Writing for the Guardian, Payday Senior Labor Reporter Mike Elk paints a portrait of UE Local 150’s first picnic in Greensboro, North Carolina:
Charles French, the president of the Greensboro City Workers’ Union, took a mic and told the crowd to go to a nearby basketball court to watch a high-school dance team break it down.
The performance was part of a community festival in the North Carolina city, and the dance team was one of seven musical sets.
French, and other union leaders in the state, use public events like these to rally support for efforts to pass local minimum wage laws. On the face of it, it’s a difficult job. Public employees in North Carolina lack collective bargaining rights and the state’s political culture, dominated by Republicans, is often fiercely anti-union.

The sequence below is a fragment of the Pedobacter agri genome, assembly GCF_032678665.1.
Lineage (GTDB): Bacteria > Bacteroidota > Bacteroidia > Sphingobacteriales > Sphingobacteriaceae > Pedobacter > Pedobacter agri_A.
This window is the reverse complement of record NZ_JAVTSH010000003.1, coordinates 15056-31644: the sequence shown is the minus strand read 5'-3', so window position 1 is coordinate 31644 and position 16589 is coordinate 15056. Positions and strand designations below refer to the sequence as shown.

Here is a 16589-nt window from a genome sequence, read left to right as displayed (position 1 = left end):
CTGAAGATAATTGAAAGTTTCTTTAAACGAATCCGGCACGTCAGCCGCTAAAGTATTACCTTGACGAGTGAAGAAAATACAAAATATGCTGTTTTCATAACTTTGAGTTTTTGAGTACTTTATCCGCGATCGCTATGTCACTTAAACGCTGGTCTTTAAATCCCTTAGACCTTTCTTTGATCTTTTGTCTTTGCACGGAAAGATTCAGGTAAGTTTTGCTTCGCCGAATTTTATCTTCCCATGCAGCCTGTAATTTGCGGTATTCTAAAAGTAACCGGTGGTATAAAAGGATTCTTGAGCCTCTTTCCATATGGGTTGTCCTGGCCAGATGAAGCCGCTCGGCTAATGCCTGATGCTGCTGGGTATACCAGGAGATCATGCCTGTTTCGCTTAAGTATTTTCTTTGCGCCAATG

But in this hostile environment, French, and others like him, have had some success: a cluster of cities, towns and counties across North Carolina, including Greensboro, have passed living wage ordinances for public employees, nudging wages above the federal minimum and putting much-needed extra cash in their pockets